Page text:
View from Behind the Table
For vendors, the Farmer's Market begins long before the 9 a.m. bell rings. Up with the sun, we have to pack our cars full of goods and head down to the market an hour ahead of time, even if we were up late the night before finishing last touches.
Once there, cars back carefully into the vendors designated posts to unload wares. For the four years I've been in attendance, this has been at shady Negus Park, behind the fire barn, but this year Saturdays at the market will be spent at Legion Park, the triangle of grass between Center Road, West Side Road, and Legion Way near the marinas of New Harbor. Tables spread out in concentric circles, making a two-sided lane for visitors to walk between. From behind my mother's table, Block Island Sweaters, Etc., I've spent many Saturday mornings watching island visitors stroll among the more than 50 tables sporting goods as diverse as photography and cleaning supplies, baked goods and home-grown flowers, jewelry and pickled vegetables. It's a true artisan's forum, packed with some of the most unique souvenirs one can expect to bring home and some of the best breakfasts to be had.
Customers begin lining up before 9 a.m. for scones and other baked goods, but they'll have to wait until the bell rings before any purchases can be made. It's slow in the first hours, and terribly exciting when someone stops long enough to look at the table rather than sliding their eyes over it from the baker on our left to the jeweler on our right.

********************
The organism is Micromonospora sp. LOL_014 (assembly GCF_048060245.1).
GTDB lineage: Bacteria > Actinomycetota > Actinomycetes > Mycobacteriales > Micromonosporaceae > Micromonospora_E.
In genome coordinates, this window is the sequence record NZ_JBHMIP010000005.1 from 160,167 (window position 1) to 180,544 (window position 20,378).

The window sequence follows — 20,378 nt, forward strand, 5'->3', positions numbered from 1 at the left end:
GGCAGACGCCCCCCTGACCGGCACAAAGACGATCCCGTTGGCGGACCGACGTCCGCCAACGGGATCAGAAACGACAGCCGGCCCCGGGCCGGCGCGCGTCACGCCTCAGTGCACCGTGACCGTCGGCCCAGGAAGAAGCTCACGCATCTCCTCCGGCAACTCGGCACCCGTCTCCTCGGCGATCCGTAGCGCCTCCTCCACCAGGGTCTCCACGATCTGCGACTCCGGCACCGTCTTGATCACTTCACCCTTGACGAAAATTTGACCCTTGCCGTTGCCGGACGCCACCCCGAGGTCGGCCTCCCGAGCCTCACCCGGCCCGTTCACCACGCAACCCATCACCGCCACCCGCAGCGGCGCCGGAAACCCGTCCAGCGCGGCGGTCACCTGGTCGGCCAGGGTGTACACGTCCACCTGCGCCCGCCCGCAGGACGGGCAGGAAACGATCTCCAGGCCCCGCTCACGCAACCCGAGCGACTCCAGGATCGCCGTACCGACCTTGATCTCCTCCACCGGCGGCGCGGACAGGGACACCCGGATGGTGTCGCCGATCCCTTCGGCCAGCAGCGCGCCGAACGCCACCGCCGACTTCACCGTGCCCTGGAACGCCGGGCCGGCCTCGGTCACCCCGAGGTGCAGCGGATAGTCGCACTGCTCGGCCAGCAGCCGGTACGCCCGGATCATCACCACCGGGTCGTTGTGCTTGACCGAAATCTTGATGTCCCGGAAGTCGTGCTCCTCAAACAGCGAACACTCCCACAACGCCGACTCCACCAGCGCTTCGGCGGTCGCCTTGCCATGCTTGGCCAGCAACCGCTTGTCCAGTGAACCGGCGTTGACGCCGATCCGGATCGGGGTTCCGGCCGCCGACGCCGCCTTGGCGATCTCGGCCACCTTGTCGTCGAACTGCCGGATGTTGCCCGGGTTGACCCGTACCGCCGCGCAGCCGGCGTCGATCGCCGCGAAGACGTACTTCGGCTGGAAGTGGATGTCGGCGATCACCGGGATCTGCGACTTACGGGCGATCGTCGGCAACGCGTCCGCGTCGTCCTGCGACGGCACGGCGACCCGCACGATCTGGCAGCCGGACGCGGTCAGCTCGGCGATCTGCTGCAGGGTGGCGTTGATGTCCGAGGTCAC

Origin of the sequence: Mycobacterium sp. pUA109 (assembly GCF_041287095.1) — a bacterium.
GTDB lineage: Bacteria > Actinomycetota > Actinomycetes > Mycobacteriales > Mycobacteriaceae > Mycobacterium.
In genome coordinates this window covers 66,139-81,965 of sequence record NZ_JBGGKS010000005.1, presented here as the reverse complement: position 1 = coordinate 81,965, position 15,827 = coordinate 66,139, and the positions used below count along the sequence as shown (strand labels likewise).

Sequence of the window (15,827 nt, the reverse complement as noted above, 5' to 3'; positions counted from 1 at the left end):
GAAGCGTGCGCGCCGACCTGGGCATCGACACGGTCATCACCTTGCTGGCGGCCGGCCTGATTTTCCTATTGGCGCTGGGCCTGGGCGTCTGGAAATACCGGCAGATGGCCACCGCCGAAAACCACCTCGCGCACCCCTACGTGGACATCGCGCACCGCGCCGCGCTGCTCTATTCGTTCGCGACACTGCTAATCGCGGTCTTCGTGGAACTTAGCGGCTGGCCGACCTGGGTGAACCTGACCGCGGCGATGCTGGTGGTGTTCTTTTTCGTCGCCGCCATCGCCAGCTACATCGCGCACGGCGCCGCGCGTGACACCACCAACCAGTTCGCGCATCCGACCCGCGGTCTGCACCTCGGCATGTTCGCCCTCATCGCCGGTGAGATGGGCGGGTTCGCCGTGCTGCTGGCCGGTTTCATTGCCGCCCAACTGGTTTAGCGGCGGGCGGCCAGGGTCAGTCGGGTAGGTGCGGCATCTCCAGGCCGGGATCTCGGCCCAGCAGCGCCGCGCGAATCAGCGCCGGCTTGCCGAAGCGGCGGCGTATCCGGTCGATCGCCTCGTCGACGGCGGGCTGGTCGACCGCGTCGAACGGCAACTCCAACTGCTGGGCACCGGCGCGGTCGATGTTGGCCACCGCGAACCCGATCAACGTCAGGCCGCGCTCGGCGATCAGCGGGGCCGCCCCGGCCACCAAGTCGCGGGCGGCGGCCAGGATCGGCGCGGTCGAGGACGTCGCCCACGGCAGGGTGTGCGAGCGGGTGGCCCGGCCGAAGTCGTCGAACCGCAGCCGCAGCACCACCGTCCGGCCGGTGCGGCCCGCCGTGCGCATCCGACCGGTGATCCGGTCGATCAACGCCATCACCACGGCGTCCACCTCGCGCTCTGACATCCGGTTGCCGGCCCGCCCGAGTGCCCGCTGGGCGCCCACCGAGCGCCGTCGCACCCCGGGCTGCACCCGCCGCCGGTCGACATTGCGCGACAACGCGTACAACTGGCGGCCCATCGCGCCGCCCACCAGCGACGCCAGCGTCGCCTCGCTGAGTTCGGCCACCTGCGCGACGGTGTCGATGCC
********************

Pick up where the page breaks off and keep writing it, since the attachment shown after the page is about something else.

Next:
And then, the ever-anticipated approach. A woman steps away from her husband and children and leans over the table. I eye her coffee carefully, held perhaps a little too closely to an off-white sweater, but remain silent as she runs her hand down the thickly knit front of a child's sweater. "These are beautiful," she says, finally making eye contact.
The early hours of the market are filled with an ever increasing flow of people, backed by the sound of the ukulele player sitting at the base of the trees. For vendors this is a time to socialize as well, ducking behind each others' booths to say hello.
At last, 11 a.m., the final half hour rush where late sleepers have finally arrived and satisfied shoppers decide to depart after their hour-long stroll around the tables. Both are eager to leave with something special and uniquely Block Island. This is the time that a mediocre sales day could turn into a great one.
Vendors, their eyes on their clocks, make change on last minute sales, pack up remains to be sold, and disassemble their tables. At 11:30 a.m. it's time to finish up, and by noon the park looks as empty as if the market had never been there. At least, until next week.